The store always had a distinct smell of metal and wood. If you have walked into a wood working shop you know the smell I am talking about. A mixture of tools, grease, wood, metal and such.

The store walls were lined with wooden drawers that contained all sorts of nuts, bolts, washers and nails of various shapes and sizes. They didn’t have prepackaged nuts and bolts. You bought what you needed and paid for it by the pound. There was a big metal scale that they would weight your items in then package them up in small brown paper bags.

One thing I always like about our town was the fact that most of the buildings on the main strip where very nostalgic. It would have reminded you of something from the early 1900s.

Sadly, regulations and competition have put almost everything out of business there. The hardware store, the dime store, all three gas stations, the barber shop and the restaurants are all gone. Don’t get me wrong, it would still be nice place to live, but a lot of the nostalgic feel has disappeared as new business are being built out on the outskirts of town while the buildings downtown remain empty.

A Christmas Carol

When I was young, this would be way back when I was in Kindergarten or 1st grade, I watched one of the black and white versions of A Christmas Carol and it scared the bejeezus out of me. The ghost of Marley was the start of it and the final terror was the skeletal-like children of Want and Ignorance. I haven’t seen that version again so I am not sure which one it was. I think it was the 1938 version with Reginald Owen.

Well these days, A Christmas Carol has become one of my favorite movies to watch this time of year. I especially love the version done by TNT with Patrick Stewart.

Just thought it was kind of funny that a story that scared me 40 years ago is now one of my favorites. 🙂

Christmas Tree Decorating

The more I think about it, the more I realize that I would love to go back to traditional Christmas decorating. I don’t know why things changed, maybe it is because I don’t have any kids of my own, but over the years I have steered away from decorating for Christmas completely. It isn’t from being a Christmas humbug because this is my favorite time of year. To be honest, right now I only put a tree up for my cat. She loves to climb in it and go to sleep, so for safety reasons I only have a couple dozen of plastic bulbs on it and nothing else.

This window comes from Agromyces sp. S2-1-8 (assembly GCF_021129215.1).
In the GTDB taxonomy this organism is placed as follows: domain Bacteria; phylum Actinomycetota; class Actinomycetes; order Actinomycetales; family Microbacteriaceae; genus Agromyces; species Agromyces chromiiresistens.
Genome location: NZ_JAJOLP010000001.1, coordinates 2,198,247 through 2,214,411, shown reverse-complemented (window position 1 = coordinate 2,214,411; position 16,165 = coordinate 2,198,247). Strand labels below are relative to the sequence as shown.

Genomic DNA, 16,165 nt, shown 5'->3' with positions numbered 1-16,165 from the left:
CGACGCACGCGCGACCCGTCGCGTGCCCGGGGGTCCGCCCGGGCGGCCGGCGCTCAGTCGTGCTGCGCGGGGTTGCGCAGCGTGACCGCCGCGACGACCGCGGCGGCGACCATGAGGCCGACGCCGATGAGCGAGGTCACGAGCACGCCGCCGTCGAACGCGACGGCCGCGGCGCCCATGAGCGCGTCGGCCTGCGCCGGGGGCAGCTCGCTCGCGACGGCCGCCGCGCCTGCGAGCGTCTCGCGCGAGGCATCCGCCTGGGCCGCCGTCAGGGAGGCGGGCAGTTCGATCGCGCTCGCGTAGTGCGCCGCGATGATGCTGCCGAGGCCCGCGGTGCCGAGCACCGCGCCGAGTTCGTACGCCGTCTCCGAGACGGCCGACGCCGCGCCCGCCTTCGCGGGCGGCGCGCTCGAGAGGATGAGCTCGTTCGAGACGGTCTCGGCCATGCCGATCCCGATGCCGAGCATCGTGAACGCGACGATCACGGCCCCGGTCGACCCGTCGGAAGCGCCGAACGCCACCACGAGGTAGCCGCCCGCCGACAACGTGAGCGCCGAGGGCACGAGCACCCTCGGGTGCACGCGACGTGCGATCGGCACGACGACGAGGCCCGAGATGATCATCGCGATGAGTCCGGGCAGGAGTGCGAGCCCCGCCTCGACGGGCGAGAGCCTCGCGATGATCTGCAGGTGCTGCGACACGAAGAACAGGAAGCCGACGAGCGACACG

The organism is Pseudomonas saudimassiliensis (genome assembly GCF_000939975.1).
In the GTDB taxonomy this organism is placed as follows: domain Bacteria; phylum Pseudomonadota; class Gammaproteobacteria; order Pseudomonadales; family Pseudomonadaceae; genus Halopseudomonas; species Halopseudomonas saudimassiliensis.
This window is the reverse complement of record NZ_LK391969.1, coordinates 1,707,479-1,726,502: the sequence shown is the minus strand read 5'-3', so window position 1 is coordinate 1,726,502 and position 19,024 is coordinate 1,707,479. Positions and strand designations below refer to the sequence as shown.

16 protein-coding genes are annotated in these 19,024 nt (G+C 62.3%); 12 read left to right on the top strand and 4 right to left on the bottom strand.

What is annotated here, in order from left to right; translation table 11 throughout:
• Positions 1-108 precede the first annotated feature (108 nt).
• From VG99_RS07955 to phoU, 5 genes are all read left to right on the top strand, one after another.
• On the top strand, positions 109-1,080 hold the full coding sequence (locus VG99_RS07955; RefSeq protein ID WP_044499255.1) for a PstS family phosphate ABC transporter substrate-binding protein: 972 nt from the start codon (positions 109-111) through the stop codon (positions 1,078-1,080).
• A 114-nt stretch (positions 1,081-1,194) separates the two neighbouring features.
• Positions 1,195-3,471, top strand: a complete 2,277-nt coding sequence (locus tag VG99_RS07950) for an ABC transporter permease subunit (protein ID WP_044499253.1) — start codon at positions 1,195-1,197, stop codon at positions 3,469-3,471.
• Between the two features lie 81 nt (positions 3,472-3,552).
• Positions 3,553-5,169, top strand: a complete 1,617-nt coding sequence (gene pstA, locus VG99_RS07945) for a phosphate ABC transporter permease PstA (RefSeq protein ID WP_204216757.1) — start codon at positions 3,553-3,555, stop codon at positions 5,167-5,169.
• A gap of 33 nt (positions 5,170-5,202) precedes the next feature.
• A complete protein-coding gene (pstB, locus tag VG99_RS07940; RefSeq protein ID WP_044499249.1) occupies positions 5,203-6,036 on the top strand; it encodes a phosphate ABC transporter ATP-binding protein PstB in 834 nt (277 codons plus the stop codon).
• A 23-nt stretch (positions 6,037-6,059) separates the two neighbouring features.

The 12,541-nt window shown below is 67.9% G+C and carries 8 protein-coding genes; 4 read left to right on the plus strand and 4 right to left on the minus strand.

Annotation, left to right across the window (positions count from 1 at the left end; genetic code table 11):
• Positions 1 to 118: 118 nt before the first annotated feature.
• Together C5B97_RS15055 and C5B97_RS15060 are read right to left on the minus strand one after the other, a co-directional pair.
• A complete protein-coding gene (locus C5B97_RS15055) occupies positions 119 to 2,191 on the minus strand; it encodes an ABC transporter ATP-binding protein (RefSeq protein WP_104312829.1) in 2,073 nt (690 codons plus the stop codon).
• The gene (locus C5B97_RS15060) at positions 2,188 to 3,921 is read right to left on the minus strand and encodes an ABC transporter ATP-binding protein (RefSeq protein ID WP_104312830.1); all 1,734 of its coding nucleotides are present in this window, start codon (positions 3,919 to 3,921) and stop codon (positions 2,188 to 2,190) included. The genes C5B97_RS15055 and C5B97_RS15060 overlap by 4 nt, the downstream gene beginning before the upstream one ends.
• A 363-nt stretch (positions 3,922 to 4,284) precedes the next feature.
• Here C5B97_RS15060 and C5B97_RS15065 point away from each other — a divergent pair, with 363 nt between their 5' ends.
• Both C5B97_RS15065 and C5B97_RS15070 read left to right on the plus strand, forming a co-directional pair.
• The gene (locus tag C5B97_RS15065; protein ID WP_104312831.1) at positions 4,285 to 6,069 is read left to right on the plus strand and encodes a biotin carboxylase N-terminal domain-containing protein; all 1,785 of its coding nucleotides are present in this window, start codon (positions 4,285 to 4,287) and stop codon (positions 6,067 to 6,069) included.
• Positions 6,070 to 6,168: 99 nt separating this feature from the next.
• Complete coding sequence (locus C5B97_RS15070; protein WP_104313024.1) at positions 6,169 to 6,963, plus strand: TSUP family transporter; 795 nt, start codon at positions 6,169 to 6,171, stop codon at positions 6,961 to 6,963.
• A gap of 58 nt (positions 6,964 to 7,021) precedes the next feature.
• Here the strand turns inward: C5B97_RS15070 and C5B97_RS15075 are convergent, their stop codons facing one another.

When I think back to my childhood, decorating for the Holidays was a huge event in my house. I can still remember the rides to the tree farm. I would look at every single highway sign on the way, trying to find the one that advertised the tree farm, so I would know when we were getting close. We would then look through every tree until we found one we thought was the perfect height and size.

Decorating was also just as fun. After putting the worst side of the tree facing the corner of the room we would string the lights. Of course then you would have to plug the lights in and begin replacing every bulb that didn’t light up. Remember when Christmas lights were made of glass and actually screwed into a socket instead of the plastic plug in kind we have today?

Once all of the bulbs were light up we would then get out the colored glass ornaments. My mother would have us place the ornaments so that color of the ornament matched the color of the light it was next too. This would bring out the color of the ornament even more.

We used other odd ball ornaments (like the pixies and the birds I talked about in a previous post) to fill in bare spots or holes in the tree. After all the ornaments where in place we would string the garland, taking care to make sure the spacing was even on all sides.

Next came the tinsel. I have heard of houses that used to place one tinsel at a time on a tree. Thank goodness we didn’t have to do that, but we would grab a handful of tinsel then run it down the tree from top to bottom, letting the needles grab the tinsel naturally.

When the tinsel was finished the final touch would be the star at the top and then mom would put candy canes all around the tree that we would get to eat through out the month.

I have to admit we had beautiful looking Christmas trees. We could barely wait for night to come so that Dad would turn the Christmas tree on. I can remember sitting in the living room and just stealing glances at the tree now and then while watching old black and white Christmas movies.

Sounds kind of nostalgic but I would like some of that simplistic “magic” again.

Christmas Coloring Contests

(Had to change my post for today. What I wanted to post wasn’t working right so I am switching to this one until I figure it out.)